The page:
The advent of 3D printing is enabling consumers and businesses to create everything from intricate metal jewellery to customised plastic iPod cases, but the ease with which designs can be turned into objects holds open a door to a new wave of digital piracy.
3D printing involves the gradual layering and bonding of materials such as plastics, ceramics and metals to build up a 3D object. It has been used in manufacturing for rapid prototyping, where its convenience has outweighed its high cost.
Now the technology is poised to go mainstream in the production of parts and consumable items. The German 3D printer manufacturer EOS, for instance, is now able to create metal objects as robust as cast parts, and often as strong as forged parts. More than half of its printers are sold for production manufacturing, rather than prototyping, with strong interest from the aerospace industry due to the complexity and lightweight nature of printed parts. 3D printing: saviour or piracy tool? | Stuff.co.nz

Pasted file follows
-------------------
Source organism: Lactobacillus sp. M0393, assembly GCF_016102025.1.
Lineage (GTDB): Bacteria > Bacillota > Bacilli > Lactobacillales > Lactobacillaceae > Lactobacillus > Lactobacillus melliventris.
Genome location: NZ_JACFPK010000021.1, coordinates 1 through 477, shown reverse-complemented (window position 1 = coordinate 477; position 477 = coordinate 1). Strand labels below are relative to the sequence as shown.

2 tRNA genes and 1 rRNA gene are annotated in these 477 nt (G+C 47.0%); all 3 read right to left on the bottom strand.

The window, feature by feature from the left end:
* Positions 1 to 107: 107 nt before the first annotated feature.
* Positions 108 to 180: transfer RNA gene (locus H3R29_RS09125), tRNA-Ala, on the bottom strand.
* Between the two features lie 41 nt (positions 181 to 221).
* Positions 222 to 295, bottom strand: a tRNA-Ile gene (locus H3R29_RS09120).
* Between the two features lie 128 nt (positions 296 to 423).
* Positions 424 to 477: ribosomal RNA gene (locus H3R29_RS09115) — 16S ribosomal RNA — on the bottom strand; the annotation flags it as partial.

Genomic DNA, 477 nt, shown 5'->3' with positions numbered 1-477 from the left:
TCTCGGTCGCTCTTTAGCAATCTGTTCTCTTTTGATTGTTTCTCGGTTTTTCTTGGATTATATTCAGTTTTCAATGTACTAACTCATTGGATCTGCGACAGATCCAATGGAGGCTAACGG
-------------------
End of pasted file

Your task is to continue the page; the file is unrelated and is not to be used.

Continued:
And we should all unite to smite theese terrarists!
I.O. They must be doing something right.